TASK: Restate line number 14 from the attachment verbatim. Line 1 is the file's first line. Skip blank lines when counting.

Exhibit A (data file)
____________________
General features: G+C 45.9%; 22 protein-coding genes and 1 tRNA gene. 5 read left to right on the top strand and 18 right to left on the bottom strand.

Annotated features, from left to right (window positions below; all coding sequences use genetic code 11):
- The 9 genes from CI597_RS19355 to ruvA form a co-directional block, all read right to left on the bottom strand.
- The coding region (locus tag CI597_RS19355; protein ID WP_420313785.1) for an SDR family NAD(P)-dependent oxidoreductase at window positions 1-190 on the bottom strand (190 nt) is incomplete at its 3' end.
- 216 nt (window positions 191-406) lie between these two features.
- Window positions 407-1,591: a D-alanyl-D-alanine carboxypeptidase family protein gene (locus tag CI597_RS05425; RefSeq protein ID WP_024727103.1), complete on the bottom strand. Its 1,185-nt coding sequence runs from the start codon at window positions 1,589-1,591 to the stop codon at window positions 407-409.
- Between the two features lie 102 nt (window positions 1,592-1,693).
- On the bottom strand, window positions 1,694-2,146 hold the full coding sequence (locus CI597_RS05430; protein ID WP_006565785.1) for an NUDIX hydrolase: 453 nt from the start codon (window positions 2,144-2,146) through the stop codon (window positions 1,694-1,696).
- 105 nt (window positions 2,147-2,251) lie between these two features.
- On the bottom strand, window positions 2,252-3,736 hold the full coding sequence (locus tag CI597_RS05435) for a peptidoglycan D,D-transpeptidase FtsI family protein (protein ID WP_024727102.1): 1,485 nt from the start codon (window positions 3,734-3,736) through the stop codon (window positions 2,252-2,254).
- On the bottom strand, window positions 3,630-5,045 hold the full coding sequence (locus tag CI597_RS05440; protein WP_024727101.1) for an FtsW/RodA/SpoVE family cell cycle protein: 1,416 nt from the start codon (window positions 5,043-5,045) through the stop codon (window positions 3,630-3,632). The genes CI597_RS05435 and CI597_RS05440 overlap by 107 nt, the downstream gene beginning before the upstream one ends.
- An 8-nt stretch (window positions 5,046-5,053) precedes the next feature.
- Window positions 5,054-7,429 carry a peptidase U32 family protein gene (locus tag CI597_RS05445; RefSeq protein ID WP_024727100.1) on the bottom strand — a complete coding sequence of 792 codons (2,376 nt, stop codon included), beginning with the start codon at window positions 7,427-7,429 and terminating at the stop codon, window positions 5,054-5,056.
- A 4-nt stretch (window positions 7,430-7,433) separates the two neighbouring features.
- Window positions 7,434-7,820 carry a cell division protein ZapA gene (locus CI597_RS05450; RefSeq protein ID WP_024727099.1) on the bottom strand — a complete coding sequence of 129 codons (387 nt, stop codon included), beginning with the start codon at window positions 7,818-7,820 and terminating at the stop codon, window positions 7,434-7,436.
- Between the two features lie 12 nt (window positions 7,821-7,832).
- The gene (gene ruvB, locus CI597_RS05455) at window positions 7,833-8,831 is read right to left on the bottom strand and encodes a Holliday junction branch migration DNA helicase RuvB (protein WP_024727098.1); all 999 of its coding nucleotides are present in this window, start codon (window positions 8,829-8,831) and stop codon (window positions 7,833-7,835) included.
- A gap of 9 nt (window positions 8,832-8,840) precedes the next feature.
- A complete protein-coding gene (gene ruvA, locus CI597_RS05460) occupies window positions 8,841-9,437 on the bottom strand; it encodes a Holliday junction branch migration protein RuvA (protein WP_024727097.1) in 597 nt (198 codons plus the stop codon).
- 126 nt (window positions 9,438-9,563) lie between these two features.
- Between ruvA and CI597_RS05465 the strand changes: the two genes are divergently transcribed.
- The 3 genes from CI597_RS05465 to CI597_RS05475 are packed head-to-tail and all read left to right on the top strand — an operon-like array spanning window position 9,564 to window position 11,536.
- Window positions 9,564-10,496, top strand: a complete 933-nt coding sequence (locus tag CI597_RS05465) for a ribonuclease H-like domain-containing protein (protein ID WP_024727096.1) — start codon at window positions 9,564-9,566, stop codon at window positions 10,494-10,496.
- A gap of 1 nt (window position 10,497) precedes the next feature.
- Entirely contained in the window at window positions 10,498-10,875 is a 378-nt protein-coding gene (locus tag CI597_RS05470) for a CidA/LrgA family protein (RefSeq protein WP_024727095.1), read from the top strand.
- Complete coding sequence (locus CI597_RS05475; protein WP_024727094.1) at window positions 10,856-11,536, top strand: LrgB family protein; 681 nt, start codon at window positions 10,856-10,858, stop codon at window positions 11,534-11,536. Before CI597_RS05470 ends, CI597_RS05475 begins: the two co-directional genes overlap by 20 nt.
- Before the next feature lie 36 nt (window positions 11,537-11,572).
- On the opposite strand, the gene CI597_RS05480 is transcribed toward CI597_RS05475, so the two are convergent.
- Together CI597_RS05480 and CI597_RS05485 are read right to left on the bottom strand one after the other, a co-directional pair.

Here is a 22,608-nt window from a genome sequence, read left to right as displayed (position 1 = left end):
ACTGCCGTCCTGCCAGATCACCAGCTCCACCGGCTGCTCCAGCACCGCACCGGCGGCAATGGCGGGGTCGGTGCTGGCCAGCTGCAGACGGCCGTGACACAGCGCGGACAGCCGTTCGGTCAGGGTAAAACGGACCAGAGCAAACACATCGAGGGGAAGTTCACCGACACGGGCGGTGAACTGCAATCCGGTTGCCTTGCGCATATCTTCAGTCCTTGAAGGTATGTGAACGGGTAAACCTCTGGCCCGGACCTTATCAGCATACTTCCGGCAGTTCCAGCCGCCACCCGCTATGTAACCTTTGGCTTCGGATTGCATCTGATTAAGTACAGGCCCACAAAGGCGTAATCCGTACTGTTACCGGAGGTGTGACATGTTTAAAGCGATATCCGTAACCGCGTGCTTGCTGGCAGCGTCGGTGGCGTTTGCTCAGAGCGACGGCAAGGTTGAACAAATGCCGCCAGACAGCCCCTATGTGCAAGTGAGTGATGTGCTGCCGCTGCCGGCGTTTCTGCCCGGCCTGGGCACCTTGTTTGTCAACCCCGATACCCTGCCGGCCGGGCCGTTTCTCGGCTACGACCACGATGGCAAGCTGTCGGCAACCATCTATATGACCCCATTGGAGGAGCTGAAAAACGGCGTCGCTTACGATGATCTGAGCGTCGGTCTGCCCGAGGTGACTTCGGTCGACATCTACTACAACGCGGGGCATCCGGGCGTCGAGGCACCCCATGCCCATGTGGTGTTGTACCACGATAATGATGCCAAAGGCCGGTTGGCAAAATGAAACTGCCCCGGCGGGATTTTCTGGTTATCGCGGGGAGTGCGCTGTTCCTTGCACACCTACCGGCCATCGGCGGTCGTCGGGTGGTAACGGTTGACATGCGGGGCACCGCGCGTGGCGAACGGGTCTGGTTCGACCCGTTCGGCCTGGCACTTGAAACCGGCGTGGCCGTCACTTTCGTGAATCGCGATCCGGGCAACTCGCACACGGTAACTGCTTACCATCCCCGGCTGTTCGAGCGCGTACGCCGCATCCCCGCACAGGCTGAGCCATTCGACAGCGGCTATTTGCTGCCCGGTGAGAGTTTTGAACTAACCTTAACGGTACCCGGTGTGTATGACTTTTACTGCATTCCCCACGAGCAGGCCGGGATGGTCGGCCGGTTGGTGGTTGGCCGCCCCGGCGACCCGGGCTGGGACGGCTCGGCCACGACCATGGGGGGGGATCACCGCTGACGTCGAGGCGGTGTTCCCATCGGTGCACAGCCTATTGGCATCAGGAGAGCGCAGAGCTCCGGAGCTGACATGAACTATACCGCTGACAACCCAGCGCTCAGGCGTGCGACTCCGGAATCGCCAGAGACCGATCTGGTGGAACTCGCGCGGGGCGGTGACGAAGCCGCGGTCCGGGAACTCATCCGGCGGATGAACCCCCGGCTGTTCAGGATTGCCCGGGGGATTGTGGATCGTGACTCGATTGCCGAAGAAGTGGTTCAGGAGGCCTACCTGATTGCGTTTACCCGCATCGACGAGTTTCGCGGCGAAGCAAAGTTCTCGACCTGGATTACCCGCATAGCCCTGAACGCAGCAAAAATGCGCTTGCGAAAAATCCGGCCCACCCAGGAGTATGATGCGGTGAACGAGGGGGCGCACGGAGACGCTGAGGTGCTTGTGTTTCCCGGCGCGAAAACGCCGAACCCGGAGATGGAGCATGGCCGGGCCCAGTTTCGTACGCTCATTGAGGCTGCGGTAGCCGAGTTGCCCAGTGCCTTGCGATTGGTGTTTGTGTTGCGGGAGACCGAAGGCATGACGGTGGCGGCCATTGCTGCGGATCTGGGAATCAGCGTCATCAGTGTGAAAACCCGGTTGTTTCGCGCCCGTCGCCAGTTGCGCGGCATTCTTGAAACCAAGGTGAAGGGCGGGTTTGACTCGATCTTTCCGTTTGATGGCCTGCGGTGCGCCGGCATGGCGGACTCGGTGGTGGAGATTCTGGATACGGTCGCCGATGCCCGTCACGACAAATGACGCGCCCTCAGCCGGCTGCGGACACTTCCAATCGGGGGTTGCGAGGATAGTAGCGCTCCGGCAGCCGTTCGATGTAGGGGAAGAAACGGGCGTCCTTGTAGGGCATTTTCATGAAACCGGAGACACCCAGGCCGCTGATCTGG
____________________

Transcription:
- A 4-nt stretch (window positions 7,430-7,433) separates the two neighbouring features.